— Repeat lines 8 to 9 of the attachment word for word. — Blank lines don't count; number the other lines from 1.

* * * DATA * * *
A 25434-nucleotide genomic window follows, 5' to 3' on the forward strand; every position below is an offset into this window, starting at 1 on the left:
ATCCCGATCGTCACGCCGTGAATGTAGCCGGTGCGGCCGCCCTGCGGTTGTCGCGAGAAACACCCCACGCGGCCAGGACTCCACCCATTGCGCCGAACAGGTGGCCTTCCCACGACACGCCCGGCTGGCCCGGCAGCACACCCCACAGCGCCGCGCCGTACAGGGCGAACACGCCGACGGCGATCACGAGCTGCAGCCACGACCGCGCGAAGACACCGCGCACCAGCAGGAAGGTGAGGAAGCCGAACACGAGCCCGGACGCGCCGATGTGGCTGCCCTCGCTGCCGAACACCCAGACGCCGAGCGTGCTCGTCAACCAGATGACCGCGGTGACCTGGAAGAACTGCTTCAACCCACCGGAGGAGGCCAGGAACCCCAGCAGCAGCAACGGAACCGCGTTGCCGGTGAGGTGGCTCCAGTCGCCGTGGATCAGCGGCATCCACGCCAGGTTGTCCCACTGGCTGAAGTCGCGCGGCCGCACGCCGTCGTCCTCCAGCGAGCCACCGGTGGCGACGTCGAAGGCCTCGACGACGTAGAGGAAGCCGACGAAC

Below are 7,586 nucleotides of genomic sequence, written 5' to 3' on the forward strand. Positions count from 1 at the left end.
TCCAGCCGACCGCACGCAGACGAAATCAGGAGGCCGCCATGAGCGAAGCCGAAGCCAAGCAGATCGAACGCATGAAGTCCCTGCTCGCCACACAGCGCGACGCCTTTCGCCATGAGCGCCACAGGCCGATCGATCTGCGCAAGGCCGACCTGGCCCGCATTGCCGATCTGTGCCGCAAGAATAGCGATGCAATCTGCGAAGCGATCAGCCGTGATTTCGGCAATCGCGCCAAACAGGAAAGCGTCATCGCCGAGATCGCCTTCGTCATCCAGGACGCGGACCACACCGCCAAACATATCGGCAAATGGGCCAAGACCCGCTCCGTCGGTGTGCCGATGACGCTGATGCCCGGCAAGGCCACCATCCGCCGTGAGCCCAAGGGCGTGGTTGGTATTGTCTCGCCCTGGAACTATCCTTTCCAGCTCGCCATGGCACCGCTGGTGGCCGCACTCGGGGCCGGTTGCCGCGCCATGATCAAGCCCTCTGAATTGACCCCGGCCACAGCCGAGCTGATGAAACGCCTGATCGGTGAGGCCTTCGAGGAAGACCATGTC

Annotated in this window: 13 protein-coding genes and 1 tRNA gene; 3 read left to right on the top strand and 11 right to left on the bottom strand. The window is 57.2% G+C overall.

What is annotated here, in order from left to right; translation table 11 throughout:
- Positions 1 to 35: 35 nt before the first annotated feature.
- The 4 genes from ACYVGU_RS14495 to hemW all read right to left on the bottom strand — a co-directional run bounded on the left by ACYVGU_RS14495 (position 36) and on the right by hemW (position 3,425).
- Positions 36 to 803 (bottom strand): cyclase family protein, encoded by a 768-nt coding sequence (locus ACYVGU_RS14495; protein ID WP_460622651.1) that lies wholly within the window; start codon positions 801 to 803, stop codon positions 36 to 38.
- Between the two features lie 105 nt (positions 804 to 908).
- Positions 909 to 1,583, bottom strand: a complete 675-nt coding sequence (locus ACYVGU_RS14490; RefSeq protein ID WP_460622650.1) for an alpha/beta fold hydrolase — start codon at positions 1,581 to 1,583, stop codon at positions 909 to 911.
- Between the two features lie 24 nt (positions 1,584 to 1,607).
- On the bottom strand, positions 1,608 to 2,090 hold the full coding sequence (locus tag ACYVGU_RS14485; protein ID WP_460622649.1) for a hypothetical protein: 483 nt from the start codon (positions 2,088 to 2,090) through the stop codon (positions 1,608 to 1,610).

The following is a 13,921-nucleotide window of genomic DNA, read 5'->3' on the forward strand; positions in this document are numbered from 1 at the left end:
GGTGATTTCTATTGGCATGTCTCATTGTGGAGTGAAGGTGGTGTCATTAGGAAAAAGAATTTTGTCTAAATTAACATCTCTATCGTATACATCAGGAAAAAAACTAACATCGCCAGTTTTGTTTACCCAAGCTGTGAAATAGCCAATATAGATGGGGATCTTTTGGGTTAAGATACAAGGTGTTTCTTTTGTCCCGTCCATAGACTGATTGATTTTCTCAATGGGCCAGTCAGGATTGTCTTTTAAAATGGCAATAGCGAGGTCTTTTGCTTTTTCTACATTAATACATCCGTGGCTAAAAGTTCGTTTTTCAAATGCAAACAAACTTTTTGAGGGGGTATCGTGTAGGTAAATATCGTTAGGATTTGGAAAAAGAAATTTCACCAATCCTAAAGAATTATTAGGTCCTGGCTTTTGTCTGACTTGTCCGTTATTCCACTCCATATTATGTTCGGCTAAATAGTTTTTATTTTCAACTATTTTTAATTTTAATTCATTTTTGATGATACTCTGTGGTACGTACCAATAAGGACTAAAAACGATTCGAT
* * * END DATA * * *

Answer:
- The 4 genes from ACYVGU_RS14495 to hemW all read right to left on the bottom strand — a co-directional run bounded on the left by ACYVGU_RS14495 (position 36) and on the right by hemW (position 3,425).
- Positions 36 to 803 (bottom strand): cyclase family protein, encoded by a 768-nt coding sequence (locus ACYVGU_RS14495; protein ID WP_460622651.1) that lies wholly within the window; start codon positions 801 to 803, stop codon positions 36 to 38.